Category Archives: Books

New Design Books

Megg’s History of Graphic Design, 6th edition

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100 Ideas That Changed Graphic Design

By Stephen Heller

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New edition of a classic reference work. The online edition does not contain images.

Protest: A History of Social and Political Protest Graphics

By Liz McQuiston

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Begins in the 1500s with the Protestant Reformation; the emphasis is on the twentieth century, but ample consideration is given to the last twenty years. The perspective is western, perhaps limited by the ephemeral nature of the materials surveyed. An excellent primer on protest graphics, and graphics generally.

Women in Design From Aino Aalto to Eva Zeisel

By Charlotte Fiell

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A survey of selected influential women in all areas of design: advertising, architecture, fashion, furniture, and more.

Encyclopedia of the Black Arts Movement

Edited by Verner D. Mitchell and Cynthia Davis

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Not just Design – music, literature, and more. This volume defines the Black Arts movement as occurring between the late 1950s and the 1970s. That is arguable. Whether it is truly encyclopedic is also arguable. This highly praised volume is a necessary endeavor, and a provocation to further scholarship.

New Culinary Books

Bong Appétit: Mastering the Art of Cooking with Weed

By the editors of Munchies

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Before her untimely death, our beloved professor Meshele Wynekyn alerted us that students entering the culinary program were interested in the growing market for “edibles.” This is the second of two books we purchased on the topic, the first was a history of cooking with weed. This volume has been highly praised. The recipes begin with basics such as infused butter and oils that can be adapted to many recipes; and move on to more elaborate creations.

Falastin: A Cookbook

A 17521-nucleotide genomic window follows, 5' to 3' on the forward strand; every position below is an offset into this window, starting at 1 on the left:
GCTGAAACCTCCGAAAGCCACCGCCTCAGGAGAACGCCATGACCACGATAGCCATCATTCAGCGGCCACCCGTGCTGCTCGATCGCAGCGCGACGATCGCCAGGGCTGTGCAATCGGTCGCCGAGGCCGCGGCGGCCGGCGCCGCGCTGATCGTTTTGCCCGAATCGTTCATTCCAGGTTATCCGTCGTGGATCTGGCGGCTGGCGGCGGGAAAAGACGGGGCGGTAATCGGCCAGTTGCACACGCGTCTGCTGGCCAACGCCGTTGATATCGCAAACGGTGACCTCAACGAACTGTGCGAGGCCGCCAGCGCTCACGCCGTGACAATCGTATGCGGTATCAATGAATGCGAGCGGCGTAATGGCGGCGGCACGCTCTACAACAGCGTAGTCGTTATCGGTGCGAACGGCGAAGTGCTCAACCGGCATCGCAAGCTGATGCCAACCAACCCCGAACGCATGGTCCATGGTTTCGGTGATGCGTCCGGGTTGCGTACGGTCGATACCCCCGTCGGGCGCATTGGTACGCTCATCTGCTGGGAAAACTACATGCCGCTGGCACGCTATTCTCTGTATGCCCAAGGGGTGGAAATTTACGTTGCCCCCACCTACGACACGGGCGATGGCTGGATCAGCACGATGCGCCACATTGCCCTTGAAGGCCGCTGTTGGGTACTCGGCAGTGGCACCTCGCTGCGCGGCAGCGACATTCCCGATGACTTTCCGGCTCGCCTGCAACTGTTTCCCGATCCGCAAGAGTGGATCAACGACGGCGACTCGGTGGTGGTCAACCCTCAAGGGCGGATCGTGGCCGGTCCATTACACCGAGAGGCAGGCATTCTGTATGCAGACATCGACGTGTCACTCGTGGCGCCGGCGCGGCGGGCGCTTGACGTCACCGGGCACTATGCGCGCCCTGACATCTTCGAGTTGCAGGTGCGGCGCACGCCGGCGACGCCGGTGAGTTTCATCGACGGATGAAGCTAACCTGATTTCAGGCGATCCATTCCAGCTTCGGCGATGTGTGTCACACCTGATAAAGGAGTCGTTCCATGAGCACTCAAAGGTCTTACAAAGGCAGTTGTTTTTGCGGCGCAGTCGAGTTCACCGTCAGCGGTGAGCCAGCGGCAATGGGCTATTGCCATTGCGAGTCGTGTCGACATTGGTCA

By Sami Tamimi and Tara Wigley, Foreward by Yotam Ottolenghi

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Palestinian food from Sami Tamimi, executive chef of Ottolenghi Restaurants. It is said that music is the international language, but food has always been a means of creating connection on a more elemental level. IACP Award Finalist. Longlisted for the Art of Eating Prize. Named “one of the best cookbooks of the year” by Forbes, Bon Appétit, NPR, San Francisco Chronicle, Food Network, Food & Wine, The Guardian, National Geographic, Smithsonian Magazine, Publishers Weekly, Library Journal

New Engineering Books

Introduction to Graphics Communications for Engineers (Basic Engineering Series and Tools)

By Gary Bertoline

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Of interest to students in Graphic Design and Engineering. For anyone who needs to create or interpret engineering diagrams. “Presents both traditional and modern approaches to engineering graphics, providing engineering and technology students a strong foundation in graphics methods through visualization, drawing, drafting, CAD software, and 3-D modeling” – publisher

Fundamentals of Structural Analysis

By Kenneth Leet, Chia-Ming Uang, Joel T. Lanning, Anne M. Gilbert

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Of interest to students in architectural design, building construction, and public safety emergency management. “Covers the classical methods of analysis for determinate and indeterminate structures, and provides an introduction to the matrix formulation on which computer analysis is based” – publisher